I distinctly remember the very first time I thought that I was fat. I was five years old and had just started kindergarten. Standing in my backyard, eating a sucker and wearing a (very early 90s) pair of striped overalls, it occurred to me that I shouldn’t be eating this sucker because I am too fat.

And so it began.

Although no one in my family would ever even dream of calling me fat – that is how I saw myself, which meant that very little would dissuade me. In fact, some of my earliest memories involve listening to the people who would never call me fat discussing their own weight.

My grandmother has been on a quest to lose the same ten pounds since before I was born. My mother confided in the personal trainer next door that she “kept the weight off” by adhering to a “strict fat free diet.” If they were fat, clearly I was immense.

And the hits kept coming.

Even if I had managed to make it through kindergarten without a completely destroyed self-image, it certainly would not have taken much longer for the idea that I was too chunky for my own good to surface. You see, I was way taller than the rest of my classmates, which meant that I also weighed more. (Not that anyone explains that to an elementary school student.)

When I was in first grade, the girls on my parks district soccer team told me that I needed to “get in shape” because I weighed more than 60 pounds. (I was 4’9”’.)

In third grade, we had to stand on a scale in front of the class for a bar chart. All I learned that day was that the only person who weighed more than me was the teacher.

In second grade, I told my mother that I didn’t want to take gymnastics anymore. I didn’t tell her that it was because the college-aged coach had told me that “only skinny girls were good on the bars.”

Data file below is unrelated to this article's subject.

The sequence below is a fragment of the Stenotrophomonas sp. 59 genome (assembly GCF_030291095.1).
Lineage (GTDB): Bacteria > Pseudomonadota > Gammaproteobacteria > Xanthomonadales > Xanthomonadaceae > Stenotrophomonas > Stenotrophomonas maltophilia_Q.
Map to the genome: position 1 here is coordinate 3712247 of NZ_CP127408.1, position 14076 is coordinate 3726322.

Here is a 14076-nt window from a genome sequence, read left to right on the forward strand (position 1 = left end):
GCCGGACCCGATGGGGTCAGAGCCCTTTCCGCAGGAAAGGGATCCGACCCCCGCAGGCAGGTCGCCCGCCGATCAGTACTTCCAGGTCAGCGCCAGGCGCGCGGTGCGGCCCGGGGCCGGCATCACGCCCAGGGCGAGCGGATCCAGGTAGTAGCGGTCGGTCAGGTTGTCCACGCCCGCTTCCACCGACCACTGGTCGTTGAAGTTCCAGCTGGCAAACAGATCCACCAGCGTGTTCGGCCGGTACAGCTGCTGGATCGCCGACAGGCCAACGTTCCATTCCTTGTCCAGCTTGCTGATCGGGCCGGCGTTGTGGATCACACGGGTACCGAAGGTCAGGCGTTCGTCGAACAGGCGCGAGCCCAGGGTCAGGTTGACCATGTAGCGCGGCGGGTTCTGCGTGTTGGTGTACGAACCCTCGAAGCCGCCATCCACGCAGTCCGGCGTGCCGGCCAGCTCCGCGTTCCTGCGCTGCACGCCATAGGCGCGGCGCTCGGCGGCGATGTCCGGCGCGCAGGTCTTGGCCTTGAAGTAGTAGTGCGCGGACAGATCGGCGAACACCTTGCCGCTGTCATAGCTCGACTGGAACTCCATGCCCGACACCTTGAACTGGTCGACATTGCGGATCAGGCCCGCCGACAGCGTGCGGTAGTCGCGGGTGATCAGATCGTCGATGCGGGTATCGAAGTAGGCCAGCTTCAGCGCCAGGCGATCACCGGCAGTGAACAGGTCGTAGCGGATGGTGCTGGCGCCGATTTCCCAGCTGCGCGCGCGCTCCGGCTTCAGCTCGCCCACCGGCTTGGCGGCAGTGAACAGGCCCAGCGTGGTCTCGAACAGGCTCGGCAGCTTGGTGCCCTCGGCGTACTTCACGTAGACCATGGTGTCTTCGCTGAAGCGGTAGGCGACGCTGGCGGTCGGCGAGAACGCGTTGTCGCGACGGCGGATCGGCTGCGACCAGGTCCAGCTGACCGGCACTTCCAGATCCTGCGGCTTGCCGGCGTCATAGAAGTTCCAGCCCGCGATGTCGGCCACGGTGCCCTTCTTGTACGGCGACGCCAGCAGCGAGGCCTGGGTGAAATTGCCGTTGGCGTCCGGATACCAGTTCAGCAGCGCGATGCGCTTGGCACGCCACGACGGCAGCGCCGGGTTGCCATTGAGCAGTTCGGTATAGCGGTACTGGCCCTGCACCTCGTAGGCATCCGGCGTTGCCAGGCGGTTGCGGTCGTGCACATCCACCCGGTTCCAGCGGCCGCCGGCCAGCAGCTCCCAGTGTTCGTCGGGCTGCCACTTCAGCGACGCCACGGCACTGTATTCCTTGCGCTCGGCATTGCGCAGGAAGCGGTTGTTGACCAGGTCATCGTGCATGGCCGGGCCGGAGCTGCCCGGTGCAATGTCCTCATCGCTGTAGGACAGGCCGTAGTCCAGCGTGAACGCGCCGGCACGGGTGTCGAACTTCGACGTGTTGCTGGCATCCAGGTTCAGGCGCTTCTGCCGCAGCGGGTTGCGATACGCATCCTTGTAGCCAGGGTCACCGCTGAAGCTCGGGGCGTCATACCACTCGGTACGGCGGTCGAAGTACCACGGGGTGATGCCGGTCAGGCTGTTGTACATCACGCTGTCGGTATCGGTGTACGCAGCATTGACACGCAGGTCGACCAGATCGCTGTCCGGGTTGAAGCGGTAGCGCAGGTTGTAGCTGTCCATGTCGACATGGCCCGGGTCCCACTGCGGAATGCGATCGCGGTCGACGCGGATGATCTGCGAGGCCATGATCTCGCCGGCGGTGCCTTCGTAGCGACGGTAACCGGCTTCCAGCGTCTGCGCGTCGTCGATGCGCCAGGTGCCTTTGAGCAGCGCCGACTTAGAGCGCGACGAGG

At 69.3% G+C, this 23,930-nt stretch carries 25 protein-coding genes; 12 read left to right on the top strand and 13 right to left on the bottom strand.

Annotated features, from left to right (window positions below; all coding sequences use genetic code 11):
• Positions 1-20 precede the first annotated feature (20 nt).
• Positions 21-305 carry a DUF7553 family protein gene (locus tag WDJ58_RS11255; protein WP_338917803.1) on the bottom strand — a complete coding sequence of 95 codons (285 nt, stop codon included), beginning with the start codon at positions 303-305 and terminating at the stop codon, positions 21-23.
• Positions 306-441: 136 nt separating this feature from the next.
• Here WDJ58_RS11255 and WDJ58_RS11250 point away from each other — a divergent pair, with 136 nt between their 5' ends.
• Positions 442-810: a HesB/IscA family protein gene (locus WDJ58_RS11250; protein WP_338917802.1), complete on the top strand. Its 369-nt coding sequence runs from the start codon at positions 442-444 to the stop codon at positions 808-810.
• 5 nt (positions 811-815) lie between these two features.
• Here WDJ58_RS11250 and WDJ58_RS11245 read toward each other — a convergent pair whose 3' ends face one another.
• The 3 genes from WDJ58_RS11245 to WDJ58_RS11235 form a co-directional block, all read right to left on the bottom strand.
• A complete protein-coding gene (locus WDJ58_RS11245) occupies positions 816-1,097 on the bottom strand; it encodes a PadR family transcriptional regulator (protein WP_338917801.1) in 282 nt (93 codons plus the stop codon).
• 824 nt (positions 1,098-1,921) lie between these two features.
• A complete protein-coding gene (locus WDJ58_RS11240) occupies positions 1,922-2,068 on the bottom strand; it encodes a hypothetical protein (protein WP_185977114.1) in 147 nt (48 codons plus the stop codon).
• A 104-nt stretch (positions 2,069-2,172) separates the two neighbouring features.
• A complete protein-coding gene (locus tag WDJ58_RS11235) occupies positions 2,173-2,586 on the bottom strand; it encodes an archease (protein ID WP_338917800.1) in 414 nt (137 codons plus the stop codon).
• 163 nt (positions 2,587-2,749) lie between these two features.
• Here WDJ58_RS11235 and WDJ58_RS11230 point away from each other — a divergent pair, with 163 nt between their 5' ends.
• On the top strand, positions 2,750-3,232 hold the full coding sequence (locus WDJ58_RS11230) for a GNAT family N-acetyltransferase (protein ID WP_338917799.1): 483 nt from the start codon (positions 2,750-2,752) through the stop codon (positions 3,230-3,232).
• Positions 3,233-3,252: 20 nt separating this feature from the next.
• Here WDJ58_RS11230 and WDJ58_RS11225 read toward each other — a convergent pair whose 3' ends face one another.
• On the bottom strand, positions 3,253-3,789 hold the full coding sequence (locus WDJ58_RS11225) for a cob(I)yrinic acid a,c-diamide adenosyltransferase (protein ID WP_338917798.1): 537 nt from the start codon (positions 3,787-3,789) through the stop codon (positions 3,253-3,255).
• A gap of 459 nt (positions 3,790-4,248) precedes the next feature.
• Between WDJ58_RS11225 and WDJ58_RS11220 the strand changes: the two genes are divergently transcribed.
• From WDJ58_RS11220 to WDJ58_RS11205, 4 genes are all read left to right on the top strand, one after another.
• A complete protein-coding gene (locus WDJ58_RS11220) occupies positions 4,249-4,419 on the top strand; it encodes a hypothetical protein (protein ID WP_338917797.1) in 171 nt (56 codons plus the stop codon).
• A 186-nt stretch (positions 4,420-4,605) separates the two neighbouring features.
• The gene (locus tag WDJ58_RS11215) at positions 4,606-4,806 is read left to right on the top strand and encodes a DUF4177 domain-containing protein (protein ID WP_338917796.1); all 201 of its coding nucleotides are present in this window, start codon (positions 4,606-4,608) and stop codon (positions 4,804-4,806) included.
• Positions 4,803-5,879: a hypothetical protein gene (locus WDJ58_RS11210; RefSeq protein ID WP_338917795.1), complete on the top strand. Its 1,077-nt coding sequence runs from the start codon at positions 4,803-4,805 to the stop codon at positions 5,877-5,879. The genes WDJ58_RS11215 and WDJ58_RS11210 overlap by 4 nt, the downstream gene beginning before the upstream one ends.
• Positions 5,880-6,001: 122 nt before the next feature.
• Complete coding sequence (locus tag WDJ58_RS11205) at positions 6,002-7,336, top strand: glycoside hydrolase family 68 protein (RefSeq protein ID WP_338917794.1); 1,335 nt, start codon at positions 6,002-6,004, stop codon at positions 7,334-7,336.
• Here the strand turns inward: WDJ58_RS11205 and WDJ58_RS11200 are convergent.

In seventh grade, I made the mistake of getting on the scale at a classmate’s house. “That’s like, disgusting.” The girl said to me, horrified to see a number higher than 150. (I was – and am – 5’8’’.)

This is the face of a child that thought she was fat.

This is the face of a child that thought she was fat.

And so on and so on until one day, I realized that I’ve never been all that fat.

Seriously. When I was at my parents’ house recently, I flipped through some photo albums only to find that the fat little kid I saw myself as never existed. In fact, I was pretty adorable – in that blonde Midwestern-y way. Which is weird and also really sad.

To be honest, I made peace with who I am and what I look like a long time ago. I hit my highest weight during my year as a paper saleswoman and didn’t like how I felt so I made changes. Now, I recognize the importance of good food and exercise and figure that – as long as I’m doing what I should – my weight will stay at a good and healthy level.

But every now and then, I forget all of that.

It’s easy for me to focus on my health and fitness most days, but then sometimes things happen that make me forget. Like my father-in-law will describe a woman’s dress as “ten pounds of potatoes in a five pound sack” while all the women around him nod in agreement. At those moments, I forget about health and fitness and think to myself “Well, shit! What does he say about me when I’m not around?”

Of course, he would never tell me that I’m fat. But would he think it? Do I even care if he does? 

Right now, the answer is probably “Yes.” Yes, I would care if he thought I was fat. But I’m working really hard to change that.